Real killer is the way some of us own cats Oct. 29, Dan DeWitt column
Feeding key to program
The author suggests stronger anti-abandonment laws. I agree. The remaining content of the column is rubbish. The author shows a total lack of understanding with regard to the capture, neuter, inoculate, release and feed (CNIRF) program.
Under capture, neuter and release, the cat population is reduced over time by stopping the breeding process. The cats, as well as most domestic cats, are inoculated for rabies. Birds, which routinely drink, bathe and defecate in the same birdbath, are much more likely to spread disease.
The column refers to a study where cameras were mounted on 60 cats with the cats activities monitored. Results estimated an implausible 14.7 billion bird and mammal kills each year. Since domestic and feral cats have been around for centuries, how is it possible there are any birds or small mammals left? Having had cats for 60 years and observing feral cats for seven, I have observed that cats aren't that efficient at catching birds. Rather, birds fall prey to other predators such as hawks, falcons, owls, eagles, and roadrunners. The author did not call for their capture and euthanasia.
A key element of capture, neuter and release program is the obligation of the caretaker to feed the feral cats. A well- fed cat is less likely to hunt for food.
Dennis Durost, St. George, Utah
Reasonable votes Oct. 27, letter
Don't blame debt on Obamacare
I might agree with the letter writer that U.S. Rep. Richard Nugent's vote would be reasonable if the Obamacare was the only cause of our budget imbalance. However, that is not the case.
Did we forget about the wars in Iraq and Afghanistan? Quite frankly it is more to the government's credit to go into debt for the benefit of a good portion of its citizens, than to go after a dictator under false assumptions.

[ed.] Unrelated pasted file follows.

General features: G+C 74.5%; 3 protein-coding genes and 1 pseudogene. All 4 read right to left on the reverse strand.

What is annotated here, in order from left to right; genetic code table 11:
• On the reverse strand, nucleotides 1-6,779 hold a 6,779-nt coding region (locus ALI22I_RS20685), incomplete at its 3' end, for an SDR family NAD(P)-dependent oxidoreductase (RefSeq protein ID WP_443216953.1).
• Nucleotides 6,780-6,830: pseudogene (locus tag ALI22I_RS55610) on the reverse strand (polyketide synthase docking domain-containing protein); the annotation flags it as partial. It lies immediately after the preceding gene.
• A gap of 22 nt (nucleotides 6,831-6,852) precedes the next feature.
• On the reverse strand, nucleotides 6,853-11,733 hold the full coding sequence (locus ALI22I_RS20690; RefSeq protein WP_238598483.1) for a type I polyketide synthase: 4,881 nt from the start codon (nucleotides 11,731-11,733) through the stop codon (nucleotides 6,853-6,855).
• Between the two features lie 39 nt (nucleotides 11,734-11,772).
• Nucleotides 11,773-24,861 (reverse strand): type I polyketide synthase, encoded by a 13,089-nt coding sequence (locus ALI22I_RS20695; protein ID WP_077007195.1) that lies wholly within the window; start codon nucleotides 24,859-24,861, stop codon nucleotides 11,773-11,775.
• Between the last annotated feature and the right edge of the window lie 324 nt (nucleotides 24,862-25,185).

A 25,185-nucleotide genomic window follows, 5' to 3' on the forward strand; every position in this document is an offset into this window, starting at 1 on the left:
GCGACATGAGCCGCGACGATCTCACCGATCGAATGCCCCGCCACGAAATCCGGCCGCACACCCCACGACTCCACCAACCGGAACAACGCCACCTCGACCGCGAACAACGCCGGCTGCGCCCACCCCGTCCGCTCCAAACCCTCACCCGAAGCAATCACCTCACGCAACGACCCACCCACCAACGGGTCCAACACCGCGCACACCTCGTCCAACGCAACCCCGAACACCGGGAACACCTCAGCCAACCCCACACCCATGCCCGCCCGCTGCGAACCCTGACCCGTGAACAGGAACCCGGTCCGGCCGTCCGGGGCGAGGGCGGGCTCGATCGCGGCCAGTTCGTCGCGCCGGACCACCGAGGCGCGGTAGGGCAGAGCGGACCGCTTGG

It is the misconception that the Affordable Care Act is the cause of our budget woes, which makes Nugent's vote unreasonable. If our members of Congress cannot come up with a few other places to cut the budget, I'm sure I could.
Terri Kraus, Spring Hill
Natural gas bill puts U.S. first
I would like to thank state Sen. Wilton Simpson, R-Trilby, for CS/CS/HB 579, a bill that gives businesses in Florida a five-year tax break if they convert to natural gas. The bill becomes effective Jan. 1.
Natural gas sells for about $1.50 less a gallon than diesel which is typically used in trucks and school buses. FedEx plans to shift 30 percent of its long distance vehicles to natural gas over the next decade. United Parcel Service, Lowe's, and Proctor & Gamble are on the same track. Waste Management here in Florida has been a leader buying new trucks and retrofitting engines to run on natural gas. The Leon County School District switched its buses to natural gas in 2012.
Our elected officials from Washington to the local level should be on board. The U.S. Postal Service plans to raise the price of first class stamps by 3 cents to 49 cents, and it won't stop there. The largest fleet of commercial vehicles belongs to the United States Postal Service. Having its vehicles switch would be great for everyone in America.
The U.S. has enough natural gas for the next 200 years. Construction jobs would flourish putting in the pipelines and building new filling stations and new job opportunities would open up to retrofit the engines and maintain these new engines.
This natural gas is an American product. It should be a priority to have these engines "made in America." The only member of Congress I heard speak positively on this matter is U.S. Rep. Dennis Ross, R-Lakeland. I urge the public to contact Rep. Ross and county and city officials. Put America first.
Bill Bunting, Bayonet Point